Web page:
Mission Forestry Manager greeted us at Hayward Lake Park and gave us a brief overview on the surrounding forests before starting our ascent up the forestry road to the active logging site. During our hike up to the logging site, we came across four animal trackers who were apparently called into the area to investigate some strange animal sightings. Bob explained that as a precaution the group should stay close together. We soon arrived at the scenic site overlooking the picturesque

Bob explaining BC’s tree species

Stave Lake. There, Bob introduced the group to sustainable forest management practices, tree species identification, and the harvesting process. But it was the hike down the mountain which got interesting. Now that the official part of the tour was over, a couple of the entertaining men in the group stayed behind the group and tried to imitate lion and bear roars—all in an attempt to keep the mood light.  But soon we came across the

group hiking up forestry road to logging site.

animal trackers again. But this time, the trackers were in the forest tracking something. Without invitation, we cautiously and as quietly as a group of twenty five tourists can be, tip toed into the forest to hopefully get a glimpse of some cool wildlife. Then we saw something, black, on all fours, foraging in the undergrowth. Then came the unearthly, primal growls and shrieks.  This was more than some of the group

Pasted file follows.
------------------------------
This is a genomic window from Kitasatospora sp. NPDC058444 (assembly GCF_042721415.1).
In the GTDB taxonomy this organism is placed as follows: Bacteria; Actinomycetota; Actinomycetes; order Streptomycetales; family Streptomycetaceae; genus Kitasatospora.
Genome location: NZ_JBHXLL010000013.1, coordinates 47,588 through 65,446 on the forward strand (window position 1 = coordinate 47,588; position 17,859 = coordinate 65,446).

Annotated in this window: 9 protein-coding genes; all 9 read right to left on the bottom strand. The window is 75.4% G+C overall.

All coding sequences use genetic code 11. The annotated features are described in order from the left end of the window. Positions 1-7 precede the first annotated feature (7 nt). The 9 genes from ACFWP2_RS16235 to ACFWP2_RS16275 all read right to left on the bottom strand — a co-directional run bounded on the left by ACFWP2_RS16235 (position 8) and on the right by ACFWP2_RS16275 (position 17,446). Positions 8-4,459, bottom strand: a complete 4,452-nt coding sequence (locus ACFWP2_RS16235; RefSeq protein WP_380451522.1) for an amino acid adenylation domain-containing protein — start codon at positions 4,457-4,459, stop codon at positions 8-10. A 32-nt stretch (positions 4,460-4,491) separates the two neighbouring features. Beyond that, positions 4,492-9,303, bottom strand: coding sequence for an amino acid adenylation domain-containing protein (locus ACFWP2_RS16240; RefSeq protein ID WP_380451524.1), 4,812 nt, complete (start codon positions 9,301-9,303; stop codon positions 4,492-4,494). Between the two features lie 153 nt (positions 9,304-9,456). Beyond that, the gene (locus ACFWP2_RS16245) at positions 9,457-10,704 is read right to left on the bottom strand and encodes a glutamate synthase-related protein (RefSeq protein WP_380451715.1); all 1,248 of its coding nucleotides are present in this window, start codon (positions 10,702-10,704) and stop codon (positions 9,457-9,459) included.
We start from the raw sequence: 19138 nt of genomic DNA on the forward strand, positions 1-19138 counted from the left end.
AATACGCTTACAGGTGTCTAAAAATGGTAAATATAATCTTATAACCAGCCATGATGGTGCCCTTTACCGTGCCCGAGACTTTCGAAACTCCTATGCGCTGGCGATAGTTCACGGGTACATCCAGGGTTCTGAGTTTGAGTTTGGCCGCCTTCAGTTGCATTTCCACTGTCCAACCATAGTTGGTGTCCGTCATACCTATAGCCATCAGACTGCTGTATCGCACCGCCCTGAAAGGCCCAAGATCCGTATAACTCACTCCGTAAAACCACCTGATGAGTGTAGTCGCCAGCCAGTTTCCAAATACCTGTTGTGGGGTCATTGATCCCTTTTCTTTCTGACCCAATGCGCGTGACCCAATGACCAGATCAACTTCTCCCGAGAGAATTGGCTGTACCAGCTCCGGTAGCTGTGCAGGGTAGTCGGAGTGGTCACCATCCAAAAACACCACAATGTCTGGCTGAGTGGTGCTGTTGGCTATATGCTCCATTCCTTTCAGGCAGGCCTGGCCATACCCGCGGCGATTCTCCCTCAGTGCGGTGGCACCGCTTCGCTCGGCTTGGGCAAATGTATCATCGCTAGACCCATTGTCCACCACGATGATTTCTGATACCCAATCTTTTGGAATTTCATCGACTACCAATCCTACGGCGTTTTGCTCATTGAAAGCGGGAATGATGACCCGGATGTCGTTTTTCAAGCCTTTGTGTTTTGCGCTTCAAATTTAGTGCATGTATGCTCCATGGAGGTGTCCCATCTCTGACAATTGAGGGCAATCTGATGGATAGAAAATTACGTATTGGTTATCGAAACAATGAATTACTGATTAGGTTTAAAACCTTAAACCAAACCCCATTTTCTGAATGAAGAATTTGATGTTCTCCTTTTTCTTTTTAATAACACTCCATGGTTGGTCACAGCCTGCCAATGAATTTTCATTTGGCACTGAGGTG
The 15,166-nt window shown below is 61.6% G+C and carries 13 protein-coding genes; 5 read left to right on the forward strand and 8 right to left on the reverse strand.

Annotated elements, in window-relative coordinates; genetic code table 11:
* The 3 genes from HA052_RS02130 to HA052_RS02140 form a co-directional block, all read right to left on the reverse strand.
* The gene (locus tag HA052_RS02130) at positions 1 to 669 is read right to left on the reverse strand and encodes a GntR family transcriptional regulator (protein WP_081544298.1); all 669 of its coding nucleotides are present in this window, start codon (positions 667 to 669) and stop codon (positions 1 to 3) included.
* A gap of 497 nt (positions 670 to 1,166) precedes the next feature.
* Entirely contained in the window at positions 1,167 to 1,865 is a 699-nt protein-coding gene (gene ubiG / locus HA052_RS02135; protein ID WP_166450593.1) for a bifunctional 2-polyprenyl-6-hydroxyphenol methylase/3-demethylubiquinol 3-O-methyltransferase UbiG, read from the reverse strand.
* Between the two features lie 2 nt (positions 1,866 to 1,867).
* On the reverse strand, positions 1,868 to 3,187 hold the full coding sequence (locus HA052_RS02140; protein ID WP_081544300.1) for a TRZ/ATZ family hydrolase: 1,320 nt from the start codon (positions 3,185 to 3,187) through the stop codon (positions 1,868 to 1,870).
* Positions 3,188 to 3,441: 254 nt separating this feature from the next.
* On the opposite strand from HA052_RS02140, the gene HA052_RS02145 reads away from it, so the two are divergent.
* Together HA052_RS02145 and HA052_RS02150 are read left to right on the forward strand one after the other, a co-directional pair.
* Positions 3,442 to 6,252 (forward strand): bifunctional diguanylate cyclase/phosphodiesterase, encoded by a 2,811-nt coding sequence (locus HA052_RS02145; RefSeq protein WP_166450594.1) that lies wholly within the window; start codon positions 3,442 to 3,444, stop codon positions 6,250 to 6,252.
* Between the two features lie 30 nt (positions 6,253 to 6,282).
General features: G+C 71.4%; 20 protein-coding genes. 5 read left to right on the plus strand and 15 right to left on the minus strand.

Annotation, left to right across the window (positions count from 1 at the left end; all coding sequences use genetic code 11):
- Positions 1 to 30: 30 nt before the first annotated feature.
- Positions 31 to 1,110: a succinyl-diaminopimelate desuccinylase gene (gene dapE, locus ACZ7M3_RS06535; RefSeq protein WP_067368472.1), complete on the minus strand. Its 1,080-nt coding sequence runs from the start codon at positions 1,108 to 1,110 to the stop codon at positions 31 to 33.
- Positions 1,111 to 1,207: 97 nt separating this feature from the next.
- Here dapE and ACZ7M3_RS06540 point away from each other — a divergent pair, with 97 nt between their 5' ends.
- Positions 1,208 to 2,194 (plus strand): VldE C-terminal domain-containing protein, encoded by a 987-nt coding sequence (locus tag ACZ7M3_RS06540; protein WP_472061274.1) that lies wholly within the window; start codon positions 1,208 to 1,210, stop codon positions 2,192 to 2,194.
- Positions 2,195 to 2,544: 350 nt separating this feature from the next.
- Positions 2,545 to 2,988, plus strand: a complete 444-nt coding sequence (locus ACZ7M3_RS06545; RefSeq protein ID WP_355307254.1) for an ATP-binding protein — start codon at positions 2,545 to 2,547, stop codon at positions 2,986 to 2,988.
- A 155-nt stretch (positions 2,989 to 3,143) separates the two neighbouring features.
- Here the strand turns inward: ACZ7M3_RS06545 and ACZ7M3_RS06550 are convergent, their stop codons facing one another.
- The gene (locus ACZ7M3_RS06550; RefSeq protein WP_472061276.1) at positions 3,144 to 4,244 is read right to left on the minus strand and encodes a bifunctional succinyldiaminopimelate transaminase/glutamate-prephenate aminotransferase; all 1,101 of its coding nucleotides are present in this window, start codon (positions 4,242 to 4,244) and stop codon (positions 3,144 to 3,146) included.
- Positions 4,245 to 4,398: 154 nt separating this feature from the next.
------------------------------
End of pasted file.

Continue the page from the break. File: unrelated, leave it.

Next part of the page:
at first sight, maybe a bear?

members were prepared for and they fled the forested area and ran back down the path toward the vehicles. The remaining, who were apparently following my lead, huddled together and continued to observe and snap away with their cameras. Curiosity got the better of us – and we pushed cautiously ahead – hearts pounding. Then, to my disbelief the animal stood up on two legs, we all froze. A mountain gorilla?  Dare I say it, a Sasquatch?  Now my obsession to get picture proof went into overdrive and I clicked away frantically. But my effort was short-lived as the animal, perhaps sensing our presence, retreated and disappeared into the thick of the forest. 

As we returned to the main path, my Chinese friends asked me what it was. I

proof of a local legend

tried to explain what it may have been, but because they were unfamiliar with local folklore they could only presume they had seen a wild mountain gorilla, but for me, I knew I had witnessed a local legend. After returning home that night I “Googled” Sasquatch sightings in Mission and discovered that there had been three reported sightings recently.  Make that four!